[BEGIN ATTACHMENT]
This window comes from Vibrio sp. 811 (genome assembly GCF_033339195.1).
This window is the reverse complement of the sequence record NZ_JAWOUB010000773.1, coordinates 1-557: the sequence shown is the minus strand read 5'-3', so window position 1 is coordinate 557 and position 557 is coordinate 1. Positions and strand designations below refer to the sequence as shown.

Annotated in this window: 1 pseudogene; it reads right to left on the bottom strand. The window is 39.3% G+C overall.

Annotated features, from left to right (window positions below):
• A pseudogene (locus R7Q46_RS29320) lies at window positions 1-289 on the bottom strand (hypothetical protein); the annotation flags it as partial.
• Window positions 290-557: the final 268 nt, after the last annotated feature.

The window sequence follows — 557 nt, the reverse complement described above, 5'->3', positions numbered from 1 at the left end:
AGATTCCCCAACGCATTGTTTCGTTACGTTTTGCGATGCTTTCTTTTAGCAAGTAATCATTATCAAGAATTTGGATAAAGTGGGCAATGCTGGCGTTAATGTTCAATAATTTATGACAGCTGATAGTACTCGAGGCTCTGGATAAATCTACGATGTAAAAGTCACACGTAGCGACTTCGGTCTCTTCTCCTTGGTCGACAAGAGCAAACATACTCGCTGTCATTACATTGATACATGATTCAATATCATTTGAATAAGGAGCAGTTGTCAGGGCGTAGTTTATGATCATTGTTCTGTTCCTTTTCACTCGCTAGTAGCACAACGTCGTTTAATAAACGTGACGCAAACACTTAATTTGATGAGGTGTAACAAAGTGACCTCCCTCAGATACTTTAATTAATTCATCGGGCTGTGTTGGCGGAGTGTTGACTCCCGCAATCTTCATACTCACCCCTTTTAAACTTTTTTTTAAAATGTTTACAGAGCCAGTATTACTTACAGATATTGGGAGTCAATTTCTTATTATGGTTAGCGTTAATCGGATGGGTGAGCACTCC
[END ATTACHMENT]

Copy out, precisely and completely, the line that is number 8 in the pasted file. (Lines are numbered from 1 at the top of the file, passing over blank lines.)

AGATTCCCCAACGCATTGTTTCGTTACGTTTTGCGATGCTTTCTTTTAGCAAGTAATCATTATCAAGAATTTGGATAAAGTGGGCAATGCTGGCGTTAATGTTCAATAATTTATGACAGCTGATAGTACTCGAGGCTCTGGATAAATCTACGATGTAAAAGTCACACGTAGCGACTTCGGTCTCTTCTCCTTGGTCGACAAGAGCAAACATACTCGCTGTCATTACATTGATACATGATTCAATATCATTTGAATAAGGAGCAGTTGTCAGGGCGTAGTTTATGATCATTGTTCTGTTCCTTTTCACTCGCTAGTAGCACAACGTCGTTTAATAAACGTGACGCAAACACTTAATTTGATGAGGTGTAACAAAGTGACCTCCCTCAGATACTTTAATTAATTCATCGGGCTGTGTTGGCGGAGTGTTGACTCCCGCAATCTTCATACTCACCCCTTTTAAACTTTTTTTTAAAATGTTTACAGAGCCAGTATTACTTACAGATATTGGGAGTCAATTTCTTATTATGGTTAGCGTTAATCGGATGGGTGAGCACTCC